According to Ravan Buddu, there are no two questions about Indians not being innovative. "If you look at the Silicon Valley, there are lots of Indians contributing to its growth. In India, it is a question of creating the opportunity and moving a step further into the R&D field. Five years back when we started, it was challenging to even think about product development in India. But today, many companies are starting their R&D facilities in India."
Where will India be, in services or product development?
"We have already established our presence in services. Now, we have to take the lessons from services and apply them in other areas. It is essential to move up in the value chain to product development. Yes, it is going to be competitive.
"People will move out of India as far as services are concerned when they find a less costly market. Service is not permanent because everybody is bothered about the cost. At present, we have the advantage of English and the experience of working with the western countries. So, product development should be our next target"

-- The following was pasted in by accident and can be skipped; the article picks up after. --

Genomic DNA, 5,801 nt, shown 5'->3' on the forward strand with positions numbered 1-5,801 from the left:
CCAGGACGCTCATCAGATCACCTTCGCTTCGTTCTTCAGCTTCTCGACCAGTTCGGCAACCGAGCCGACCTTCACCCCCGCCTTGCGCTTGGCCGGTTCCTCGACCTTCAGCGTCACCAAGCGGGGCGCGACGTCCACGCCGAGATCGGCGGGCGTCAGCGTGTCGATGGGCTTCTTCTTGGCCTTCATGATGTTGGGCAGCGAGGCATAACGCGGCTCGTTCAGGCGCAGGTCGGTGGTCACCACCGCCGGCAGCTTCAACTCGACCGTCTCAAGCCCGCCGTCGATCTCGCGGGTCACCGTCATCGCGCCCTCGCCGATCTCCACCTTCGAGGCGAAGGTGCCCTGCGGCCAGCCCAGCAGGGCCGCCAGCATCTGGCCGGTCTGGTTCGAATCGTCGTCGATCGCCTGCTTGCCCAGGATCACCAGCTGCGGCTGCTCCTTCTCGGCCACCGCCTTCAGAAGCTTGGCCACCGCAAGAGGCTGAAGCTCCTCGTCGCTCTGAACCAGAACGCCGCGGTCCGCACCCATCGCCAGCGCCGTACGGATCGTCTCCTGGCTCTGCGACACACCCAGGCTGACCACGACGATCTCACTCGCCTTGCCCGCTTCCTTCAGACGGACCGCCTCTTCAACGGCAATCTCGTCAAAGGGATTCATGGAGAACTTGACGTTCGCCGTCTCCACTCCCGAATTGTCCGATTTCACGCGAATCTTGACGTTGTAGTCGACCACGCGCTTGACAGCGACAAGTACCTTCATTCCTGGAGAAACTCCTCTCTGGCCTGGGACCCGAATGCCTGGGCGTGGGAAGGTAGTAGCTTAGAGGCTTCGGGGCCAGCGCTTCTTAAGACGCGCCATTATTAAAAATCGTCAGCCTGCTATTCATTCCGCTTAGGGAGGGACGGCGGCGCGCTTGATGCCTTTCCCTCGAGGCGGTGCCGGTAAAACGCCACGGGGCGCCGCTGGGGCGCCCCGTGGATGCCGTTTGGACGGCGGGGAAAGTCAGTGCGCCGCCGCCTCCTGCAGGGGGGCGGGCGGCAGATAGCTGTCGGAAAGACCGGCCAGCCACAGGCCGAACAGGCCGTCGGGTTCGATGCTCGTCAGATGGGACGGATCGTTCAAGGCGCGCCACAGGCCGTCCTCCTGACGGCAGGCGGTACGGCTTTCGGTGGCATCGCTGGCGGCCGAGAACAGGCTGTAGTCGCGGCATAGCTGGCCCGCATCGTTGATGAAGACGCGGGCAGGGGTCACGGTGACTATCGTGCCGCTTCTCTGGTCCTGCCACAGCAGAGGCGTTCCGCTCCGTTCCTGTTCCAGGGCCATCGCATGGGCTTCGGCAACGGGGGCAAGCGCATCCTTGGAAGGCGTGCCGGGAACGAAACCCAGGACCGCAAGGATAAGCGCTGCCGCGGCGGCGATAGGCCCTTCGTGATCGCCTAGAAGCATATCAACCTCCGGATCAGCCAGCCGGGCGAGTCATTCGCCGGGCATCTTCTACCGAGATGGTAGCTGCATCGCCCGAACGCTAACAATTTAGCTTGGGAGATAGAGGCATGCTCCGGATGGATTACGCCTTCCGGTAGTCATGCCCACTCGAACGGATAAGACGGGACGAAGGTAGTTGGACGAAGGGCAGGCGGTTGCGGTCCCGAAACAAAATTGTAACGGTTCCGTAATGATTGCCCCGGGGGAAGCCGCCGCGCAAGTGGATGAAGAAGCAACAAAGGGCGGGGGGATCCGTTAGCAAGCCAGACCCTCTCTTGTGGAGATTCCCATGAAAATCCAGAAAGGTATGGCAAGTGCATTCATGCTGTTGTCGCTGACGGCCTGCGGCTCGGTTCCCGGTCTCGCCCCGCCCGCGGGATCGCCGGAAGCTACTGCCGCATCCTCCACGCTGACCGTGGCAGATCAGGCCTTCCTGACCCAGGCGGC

Silicon Valley culture in India
Buddu sees India emerging as a major product developer. "I see the culture of Silicon Valley in many places in India, you see a lot of start up companies in India now. i-flex develops products in India and sells all over the world now. Whatever had been going on in the Silicon Valley will be replicated in India. Even now I see venture capitalists scouting for good R&D companies to invest. The flow has already started."
Is India ready for R&D?
"More than anything else, infrastructure and accessibility in India have to change if we want to be a major player in product development. If you want to innovate, you need all the latest equipments. Access to that is the key in R&D.
"Also, it is high time the industry and academia work in collaboration. A number of initiatives have been made in the IITs, IIMs (Indian Institutes of Management) and even Anna University. It is a good step forward. In a few years' time, we will see big changes."